February 10, 2008
One of the things I love about Apple Mail is the way it integrates with Address Book to pull out a picture of the sender. Another is that I have installed a Plaxo plug-in that pulls up additional data and reminders from Plaxo’s social network.
To see this in action, I submit a recent message from Zoe:
This pic was taken on my iPhone which synced it to Address Book. Here birthday was two days away when I took this capture and Plaxo was nice enough to remind me of this (not that I needed reminding about my daughter’s birthday but you get the point).
The only problem I’ve had is that there is something, lord knows what, in David Crow’s Plaxo data that crashes the Plaxo Plug-in and Apple Mail along with it every time I try to open a message from him. The weird thing is that I have this incredible urge to contact David to get him to fix it instead of Plaxo and Apple. 🙂
January 26, 2008
Man I love the Internet.
(found via tuaw)
January 4, 2008
Over the holidays I took some time to rethink my inbox strategy and I thought I’d share my current approach with you.
For reference, that’s my brand-spankin’-new inbox you’re seein’ here.
I’m now using IMAP for work and home accounts. Up until now I’ve been a POP-guy — more out of habit than anything else. With POP you check your mail server and download anything new since the last time you checked. Typically the server then deletes its copy and what you downloaded becomes the only version you’ve got.
IMAP is wonderful as it allows you to keep all your messages on the server (“in the cloud”) and pull down synchronized copies on as many machines as you’d like (as well as checking messages via webmail). Essentially you’re doing everything on the server and just keeping local copies for back-up and offline use. This is much safer and much more convenient.
My “Work” account is (naturally) my Tucows email account running on the Tucows Email Service (yes we “eat our own dog food”). For my “Personal” mail I’m trying Google Hosted Apps for comparison purposes. I also have a separate Tucows Email Service-based address via Domain Direct for a domain I host there but haven’t actively started using.
As you can see from the screenshot, I’m going for extreme simplicity. Besides the default Inbox, Draft, Sent, Trash, and Junk folders that come with both accounts, I have only added three folders to manage my messages — Actionable, Archived, and Waiting For Reply.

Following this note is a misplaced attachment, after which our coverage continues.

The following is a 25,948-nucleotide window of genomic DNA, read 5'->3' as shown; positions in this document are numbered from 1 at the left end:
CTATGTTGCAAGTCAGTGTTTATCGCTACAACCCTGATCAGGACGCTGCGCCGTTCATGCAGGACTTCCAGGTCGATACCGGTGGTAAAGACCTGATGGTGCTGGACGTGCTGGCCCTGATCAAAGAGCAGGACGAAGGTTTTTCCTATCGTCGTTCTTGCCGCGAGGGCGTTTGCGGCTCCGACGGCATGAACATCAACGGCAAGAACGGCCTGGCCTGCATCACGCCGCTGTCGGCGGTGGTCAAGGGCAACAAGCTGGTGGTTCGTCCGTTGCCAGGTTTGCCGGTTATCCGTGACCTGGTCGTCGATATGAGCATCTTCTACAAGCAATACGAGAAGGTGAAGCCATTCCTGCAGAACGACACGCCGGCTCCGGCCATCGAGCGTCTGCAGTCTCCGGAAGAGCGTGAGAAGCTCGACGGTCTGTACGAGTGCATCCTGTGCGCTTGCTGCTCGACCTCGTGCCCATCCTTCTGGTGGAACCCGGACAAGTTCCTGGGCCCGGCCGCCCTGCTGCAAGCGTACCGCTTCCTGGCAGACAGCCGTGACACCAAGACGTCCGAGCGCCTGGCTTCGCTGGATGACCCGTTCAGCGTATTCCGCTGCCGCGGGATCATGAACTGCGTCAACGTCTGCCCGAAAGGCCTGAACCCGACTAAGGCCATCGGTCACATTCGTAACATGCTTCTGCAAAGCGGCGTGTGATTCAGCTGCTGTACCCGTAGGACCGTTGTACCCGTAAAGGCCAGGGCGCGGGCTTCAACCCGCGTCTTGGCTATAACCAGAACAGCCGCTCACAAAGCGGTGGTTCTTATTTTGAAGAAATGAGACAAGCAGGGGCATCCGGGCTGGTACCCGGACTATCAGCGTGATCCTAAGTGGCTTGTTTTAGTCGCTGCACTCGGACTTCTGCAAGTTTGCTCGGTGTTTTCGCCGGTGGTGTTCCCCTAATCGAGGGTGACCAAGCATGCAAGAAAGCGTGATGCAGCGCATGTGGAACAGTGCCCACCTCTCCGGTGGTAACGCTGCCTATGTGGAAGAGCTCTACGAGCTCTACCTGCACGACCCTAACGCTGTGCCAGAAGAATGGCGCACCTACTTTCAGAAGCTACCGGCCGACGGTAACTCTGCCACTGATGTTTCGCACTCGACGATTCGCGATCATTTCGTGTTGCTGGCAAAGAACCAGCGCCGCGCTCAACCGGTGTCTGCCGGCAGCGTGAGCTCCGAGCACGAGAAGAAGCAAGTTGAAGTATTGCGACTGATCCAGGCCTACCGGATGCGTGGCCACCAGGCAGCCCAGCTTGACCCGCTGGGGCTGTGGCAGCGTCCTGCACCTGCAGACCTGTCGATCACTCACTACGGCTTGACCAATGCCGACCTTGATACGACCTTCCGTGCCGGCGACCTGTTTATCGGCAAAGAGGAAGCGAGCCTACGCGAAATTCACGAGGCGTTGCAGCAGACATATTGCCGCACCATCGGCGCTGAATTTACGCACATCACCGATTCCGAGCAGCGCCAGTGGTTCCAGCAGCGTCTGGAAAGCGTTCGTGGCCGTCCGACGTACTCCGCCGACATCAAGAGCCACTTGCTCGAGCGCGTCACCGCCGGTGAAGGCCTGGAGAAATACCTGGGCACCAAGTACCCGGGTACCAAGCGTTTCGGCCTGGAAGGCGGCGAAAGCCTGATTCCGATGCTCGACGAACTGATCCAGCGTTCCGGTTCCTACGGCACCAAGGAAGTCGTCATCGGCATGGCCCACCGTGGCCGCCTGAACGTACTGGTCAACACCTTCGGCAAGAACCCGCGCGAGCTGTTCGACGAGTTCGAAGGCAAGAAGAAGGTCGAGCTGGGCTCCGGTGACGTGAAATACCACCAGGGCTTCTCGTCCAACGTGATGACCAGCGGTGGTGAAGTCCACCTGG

I process email through-out the day, dealing with each message in turn.
1. Things I don’t need to act on and can’t imagine ever needing to reference again, I delete.
2. Things I don’t need to act on that might (even remotely) be of use someday gets dragged to the “Archived” folder associated with the account.
3. Messages that require action but will only take a few minutes to resolve get dealt with immediately. The original message gets Archived.
4. Messages that will take more effort than I have time for are marked Unread and moved to the Actionable folder associated with the account. That means that I have a clean inbox and two folders that show the count of things I need to work on related to each role in life. In my example here you can see I’ve got 16 work-related messages and 2 personal messages I need to deal with. I tackle these as quickly as I can but within the context of other daily priorities so I don’t let my inbox drive me.
5. Any time I send a message that I expect a reply to, I drag the sent message to my Waiting For Reply folder. I check this every few days and follow-up with the recipient if they didn’t get back to me in a reasonable amount of time.
“Read The Feed”
One of the best things about moving to OS X Leopard is getting my RSS feeds directly in Apple Mail.
As you can see here, I subscribe to a bunch of feeds and group them in folders by theme so that I can check feeds in context as I have time.
“On My Mac”